Primary Care and Dementia
160 pages, 5 x 9
Paperback
Release Date:15 Jun 2001
ISBN:9781853029974
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Primary Care and Dementia

SERIES:
Jessica Kingsley Publishers
This practice and training guide is written with the needs of health and social care professionals working with people with dementia in mind. Drawing together theoretical considerations and examples of good practice, the authors look at the different stages of dementia and explain how to:* make the initial diagnosis - including guidelines for distinguishing dementia from depression;* convey the diagnosis to the person with dementia and their family - outlining the use of cognitive tests and the role of anti-dementia drugs;* support the client through lifestyle adjustments;* care for end-stage dementia patients - looking for example at the choice between community or institutional care.The book is illustrated with case studies and includes a chapter on understanding and responding to the needs of the carer - such as access to information and support - and the effect on their own health. Outlining the shared knowledge base required by health and social care practitioners, this useful and accessible work book will also facilitate inter-disciplinary and inter-agency working.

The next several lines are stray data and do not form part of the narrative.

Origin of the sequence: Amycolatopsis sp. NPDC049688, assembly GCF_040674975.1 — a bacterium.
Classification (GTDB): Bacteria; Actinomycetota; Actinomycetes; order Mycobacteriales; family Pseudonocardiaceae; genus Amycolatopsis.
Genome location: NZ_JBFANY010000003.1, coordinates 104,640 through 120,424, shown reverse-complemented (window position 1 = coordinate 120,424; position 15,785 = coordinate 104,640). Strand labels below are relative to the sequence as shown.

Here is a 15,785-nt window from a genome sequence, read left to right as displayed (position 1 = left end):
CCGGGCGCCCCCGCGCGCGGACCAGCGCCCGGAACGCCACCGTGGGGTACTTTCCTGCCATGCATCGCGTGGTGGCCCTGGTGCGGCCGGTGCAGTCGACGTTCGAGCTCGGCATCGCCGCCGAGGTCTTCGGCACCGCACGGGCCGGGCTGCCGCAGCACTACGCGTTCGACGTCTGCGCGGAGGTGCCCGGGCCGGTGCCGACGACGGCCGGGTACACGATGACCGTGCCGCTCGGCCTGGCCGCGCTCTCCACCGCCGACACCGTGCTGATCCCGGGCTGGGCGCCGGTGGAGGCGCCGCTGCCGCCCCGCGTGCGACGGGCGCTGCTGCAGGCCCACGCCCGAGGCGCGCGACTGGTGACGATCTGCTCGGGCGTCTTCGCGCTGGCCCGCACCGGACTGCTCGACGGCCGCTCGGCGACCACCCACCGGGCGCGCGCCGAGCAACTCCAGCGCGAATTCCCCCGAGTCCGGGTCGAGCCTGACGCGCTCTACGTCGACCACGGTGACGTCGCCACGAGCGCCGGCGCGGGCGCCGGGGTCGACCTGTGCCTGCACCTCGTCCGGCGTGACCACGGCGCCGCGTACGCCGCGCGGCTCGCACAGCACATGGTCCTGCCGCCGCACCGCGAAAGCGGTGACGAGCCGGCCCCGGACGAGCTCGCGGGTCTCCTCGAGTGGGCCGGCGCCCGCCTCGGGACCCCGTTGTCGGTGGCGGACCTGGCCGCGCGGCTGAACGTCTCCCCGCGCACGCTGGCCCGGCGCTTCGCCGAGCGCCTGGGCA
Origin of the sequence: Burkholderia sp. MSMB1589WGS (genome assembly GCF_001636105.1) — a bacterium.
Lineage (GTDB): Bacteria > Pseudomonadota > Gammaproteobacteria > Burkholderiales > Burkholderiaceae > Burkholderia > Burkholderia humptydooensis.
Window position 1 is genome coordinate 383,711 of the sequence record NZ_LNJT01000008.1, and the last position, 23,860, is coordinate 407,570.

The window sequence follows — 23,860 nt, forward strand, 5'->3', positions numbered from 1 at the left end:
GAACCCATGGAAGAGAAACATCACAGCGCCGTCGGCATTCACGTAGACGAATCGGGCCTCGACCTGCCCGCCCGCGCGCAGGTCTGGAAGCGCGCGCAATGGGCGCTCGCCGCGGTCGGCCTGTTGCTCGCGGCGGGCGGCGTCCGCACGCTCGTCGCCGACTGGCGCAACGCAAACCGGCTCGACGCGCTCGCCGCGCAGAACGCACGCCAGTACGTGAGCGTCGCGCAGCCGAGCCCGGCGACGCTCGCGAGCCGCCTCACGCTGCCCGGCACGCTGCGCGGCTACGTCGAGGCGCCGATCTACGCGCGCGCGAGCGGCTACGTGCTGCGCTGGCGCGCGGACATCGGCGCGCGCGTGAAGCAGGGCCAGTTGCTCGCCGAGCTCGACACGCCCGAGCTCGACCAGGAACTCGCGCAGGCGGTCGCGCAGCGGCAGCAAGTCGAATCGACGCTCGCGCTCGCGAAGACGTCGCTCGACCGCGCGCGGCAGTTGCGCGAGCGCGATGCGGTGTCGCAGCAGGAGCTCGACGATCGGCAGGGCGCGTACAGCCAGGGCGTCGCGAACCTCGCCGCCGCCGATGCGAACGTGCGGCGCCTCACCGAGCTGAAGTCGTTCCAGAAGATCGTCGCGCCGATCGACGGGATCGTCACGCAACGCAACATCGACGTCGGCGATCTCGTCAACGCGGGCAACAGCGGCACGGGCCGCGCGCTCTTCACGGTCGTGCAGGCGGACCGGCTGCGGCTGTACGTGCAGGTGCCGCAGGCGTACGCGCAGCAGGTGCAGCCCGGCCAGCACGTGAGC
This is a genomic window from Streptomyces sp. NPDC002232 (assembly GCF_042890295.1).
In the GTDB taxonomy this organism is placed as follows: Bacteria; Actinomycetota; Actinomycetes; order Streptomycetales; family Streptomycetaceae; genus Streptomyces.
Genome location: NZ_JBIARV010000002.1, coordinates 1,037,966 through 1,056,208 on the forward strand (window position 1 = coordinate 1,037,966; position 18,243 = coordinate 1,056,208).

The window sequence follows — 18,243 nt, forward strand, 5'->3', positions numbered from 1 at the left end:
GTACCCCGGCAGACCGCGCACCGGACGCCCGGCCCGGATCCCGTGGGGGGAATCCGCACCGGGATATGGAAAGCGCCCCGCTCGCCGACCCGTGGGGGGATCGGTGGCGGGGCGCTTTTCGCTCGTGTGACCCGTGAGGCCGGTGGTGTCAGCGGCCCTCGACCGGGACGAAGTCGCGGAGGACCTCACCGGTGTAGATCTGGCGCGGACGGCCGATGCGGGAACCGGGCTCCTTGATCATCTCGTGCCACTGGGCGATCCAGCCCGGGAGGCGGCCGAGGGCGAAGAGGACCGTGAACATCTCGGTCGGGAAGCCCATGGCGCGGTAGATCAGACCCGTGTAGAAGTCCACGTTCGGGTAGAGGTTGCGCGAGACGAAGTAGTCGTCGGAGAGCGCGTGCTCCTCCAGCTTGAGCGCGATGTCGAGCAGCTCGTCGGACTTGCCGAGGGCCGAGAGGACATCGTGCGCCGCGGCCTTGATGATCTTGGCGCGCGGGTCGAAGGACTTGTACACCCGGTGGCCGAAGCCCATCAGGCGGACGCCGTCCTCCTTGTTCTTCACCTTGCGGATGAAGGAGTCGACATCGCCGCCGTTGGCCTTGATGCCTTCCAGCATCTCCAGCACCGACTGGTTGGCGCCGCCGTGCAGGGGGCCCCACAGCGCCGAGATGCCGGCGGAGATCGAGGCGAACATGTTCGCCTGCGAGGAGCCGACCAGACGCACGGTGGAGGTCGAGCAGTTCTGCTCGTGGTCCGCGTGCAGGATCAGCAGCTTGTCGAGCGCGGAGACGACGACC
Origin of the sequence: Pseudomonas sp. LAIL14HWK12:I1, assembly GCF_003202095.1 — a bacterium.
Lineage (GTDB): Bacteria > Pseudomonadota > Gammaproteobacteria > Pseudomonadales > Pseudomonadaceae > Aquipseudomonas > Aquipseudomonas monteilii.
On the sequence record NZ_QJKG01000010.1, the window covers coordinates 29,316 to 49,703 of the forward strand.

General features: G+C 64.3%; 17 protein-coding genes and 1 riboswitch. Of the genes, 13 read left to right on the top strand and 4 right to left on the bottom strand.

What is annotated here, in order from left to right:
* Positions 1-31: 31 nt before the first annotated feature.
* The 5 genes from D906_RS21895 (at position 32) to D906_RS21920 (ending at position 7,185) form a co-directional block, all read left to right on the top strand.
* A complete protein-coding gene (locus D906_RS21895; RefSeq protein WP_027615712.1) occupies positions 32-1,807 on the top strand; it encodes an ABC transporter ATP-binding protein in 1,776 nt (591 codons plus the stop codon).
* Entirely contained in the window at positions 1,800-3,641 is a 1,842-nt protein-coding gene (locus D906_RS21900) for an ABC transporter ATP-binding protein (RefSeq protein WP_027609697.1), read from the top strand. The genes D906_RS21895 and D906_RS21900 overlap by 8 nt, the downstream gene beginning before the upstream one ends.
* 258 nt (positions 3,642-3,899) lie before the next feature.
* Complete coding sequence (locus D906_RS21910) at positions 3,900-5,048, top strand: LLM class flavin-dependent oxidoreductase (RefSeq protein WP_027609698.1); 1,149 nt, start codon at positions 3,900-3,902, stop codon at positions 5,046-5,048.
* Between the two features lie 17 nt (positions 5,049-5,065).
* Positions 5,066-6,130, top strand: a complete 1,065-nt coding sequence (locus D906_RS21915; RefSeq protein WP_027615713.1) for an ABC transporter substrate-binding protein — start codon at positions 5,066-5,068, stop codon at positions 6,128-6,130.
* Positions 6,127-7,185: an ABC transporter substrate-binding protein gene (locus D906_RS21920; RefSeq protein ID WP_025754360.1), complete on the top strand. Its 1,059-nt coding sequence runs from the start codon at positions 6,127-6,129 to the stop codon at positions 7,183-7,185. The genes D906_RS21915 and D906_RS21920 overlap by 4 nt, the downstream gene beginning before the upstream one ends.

RELATED TOPICS: Health & Well-Being